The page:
Monday, September 27, 2010

A Reflection

Teaching is a highly reflective process. 

As I spent the weekend writing and preparing my presentation for the NAEYC conference in November and trying to best explain my way of teaching to others, I learned a great deal about myself and about curriculum misconceptions.

Emergent curriculum is a widely used and misused term.  It reminds me very much of the way Whole Language was used and abused many years ago back when I taught Kindergarten.  People wrongly thought that if you used Whole Language than you didn’t teach phonics.  If you don’t incorporate phonics into reading instruction, than you cannot teach a child to read as it is one of the strategies.  However, HOW you integrate that phonics instruction can look very different in a Whole Language classroom and a phonics based classroom. 

To some people Emergent Curriculum means letting the children take the lead and run with the learning, leading the entire journey, with very little teacher involvement.  The purists may say that one cannot even plan as you need to be continuously spontaneous and only supporting of the discoveries the children make on their own.  With this thinking, I began to doubt if I was truly a teacher of Emergent Curriculum and decided I was perhaps, more of an Intentional Teacher. 

I observe my students and watch their interests.  I foster these interests and take their lead.  However, I am then intentional with my actions.  I will then plan the environments that will help them answer their questions that they have raised, seek experts in their field, find books on the subject.  At the same time, I am watching the development of the set of standards for which my state is holding me accountable.  I am creating learning opportunities for children to practice or develop or strengthen in areas where they are lacking.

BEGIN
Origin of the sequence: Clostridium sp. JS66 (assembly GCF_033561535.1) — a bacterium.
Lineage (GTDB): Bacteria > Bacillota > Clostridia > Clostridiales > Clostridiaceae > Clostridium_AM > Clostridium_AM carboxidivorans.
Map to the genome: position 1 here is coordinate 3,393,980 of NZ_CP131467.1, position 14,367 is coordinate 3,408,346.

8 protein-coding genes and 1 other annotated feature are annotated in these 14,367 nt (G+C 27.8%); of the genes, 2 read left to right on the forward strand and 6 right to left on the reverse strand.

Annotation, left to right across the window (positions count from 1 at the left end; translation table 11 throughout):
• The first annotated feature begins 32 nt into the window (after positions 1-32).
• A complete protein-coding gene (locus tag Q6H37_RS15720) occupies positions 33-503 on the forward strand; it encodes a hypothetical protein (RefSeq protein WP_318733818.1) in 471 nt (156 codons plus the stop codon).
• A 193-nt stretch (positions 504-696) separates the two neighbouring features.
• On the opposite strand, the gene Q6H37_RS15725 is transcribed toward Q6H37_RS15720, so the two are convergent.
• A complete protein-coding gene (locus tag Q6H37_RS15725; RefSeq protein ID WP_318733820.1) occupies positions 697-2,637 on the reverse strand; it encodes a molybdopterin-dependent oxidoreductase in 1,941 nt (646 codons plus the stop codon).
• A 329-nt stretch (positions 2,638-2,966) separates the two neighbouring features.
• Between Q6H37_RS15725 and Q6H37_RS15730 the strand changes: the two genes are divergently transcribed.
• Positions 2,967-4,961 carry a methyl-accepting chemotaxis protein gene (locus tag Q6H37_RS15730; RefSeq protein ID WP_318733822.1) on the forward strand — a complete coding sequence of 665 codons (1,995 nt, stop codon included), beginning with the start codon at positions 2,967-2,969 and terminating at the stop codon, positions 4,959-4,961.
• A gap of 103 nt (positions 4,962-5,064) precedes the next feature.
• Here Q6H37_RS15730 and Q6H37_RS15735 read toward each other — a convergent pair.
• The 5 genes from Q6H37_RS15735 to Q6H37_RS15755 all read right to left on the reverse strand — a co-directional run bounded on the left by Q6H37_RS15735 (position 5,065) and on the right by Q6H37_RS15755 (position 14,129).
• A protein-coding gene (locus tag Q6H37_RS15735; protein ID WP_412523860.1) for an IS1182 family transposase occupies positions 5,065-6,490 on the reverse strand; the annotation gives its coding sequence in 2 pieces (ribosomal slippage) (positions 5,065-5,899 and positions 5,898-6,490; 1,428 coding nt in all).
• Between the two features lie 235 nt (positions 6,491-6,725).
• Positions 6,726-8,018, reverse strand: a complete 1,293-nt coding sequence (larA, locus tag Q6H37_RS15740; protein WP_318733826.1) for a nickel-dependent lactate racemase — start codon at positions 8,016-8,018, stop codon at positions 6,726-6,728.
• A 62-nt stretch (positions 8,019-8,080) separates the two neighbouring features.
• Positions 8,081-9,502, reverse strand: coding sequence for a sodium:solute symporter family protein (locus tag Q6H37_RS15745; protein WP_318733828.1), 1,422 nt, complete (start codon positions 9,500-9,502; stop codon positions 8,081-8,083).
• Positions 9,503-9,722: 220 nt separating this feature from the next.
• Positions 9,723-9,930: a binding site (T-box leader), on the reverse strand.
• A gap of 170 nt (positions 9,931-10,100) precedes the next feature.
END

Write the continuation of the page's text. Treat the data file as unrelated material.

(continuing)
Are my students self motivated?  Yes!

Do they have a say in their learning process?  Everyday

Are we a team in our learning together?  Yes!

How is this Intentional Teaching done; this planning while remaining spontaneous, this teacher directed while following their leads accomplished?

Join me in at the NAEYC Conference in CA in November and I will walk you through a year in my classroom. How did each investigation start?  Where did it lead?  What is the research behind why this type of teaching is so critical to our young learners?

Catch me Friday, November 5, 10am  Become a Polar Explorer, Feather a Nest and Make it Rain Inside: Emergent Curriculum, It’s not only Possible in Preschool, it’s Incredible

And if you can’t make it, keep reading.  The journey continues and it is shared here. 

Keep PlayingJ


  1. Dana I am so pleased you not only state you follow an emergent curriculum but also point out that to do this successfully you do involve intentional teaching. Sherry and I teach exactly the same way... it is not "free for all Friday" as one parent 'feared' play based learning to be. It can be difficult to get the message across to parents and other educators sometimes about what play based learning and following an emergent curriculum actually means. What a shame you are in the U.S and we are in Australia. I think your talk would be very interesting ... good luck with it!
    Donna :) :)

  2. Hi Dana; as someone who collaborates with teachers in their emergent curriculum practices, and who writes about emergent curriculum, I have to whole-heartedly agree that it is sometimes a misused term. One of the words that I use a lot when explaining the approach to parents or to newcomers to this type of practice, is 'intentional.' 'Emergent curriculum', when it is skillfully used, and 'intentionality', can work together. Since I work with 4 and 5 year olds with ideas and agendas of their own, I do many presentations about how the child's voice and the teacher's voice are both included -- emergent curriculum is a collaboration. One of my upcoming workshops here in Nova Scotia is 'Planning for Emergent Curriculum'. I agreed to do this workshop in several areas of the province, to try and dispel some myths, and it is also why I wrote my first book, Emergent Curriculum in Early Childhood Settings. I am heartened to hear that some people are using it for staff development purposes.
    Keep up the good work! Susan Stacey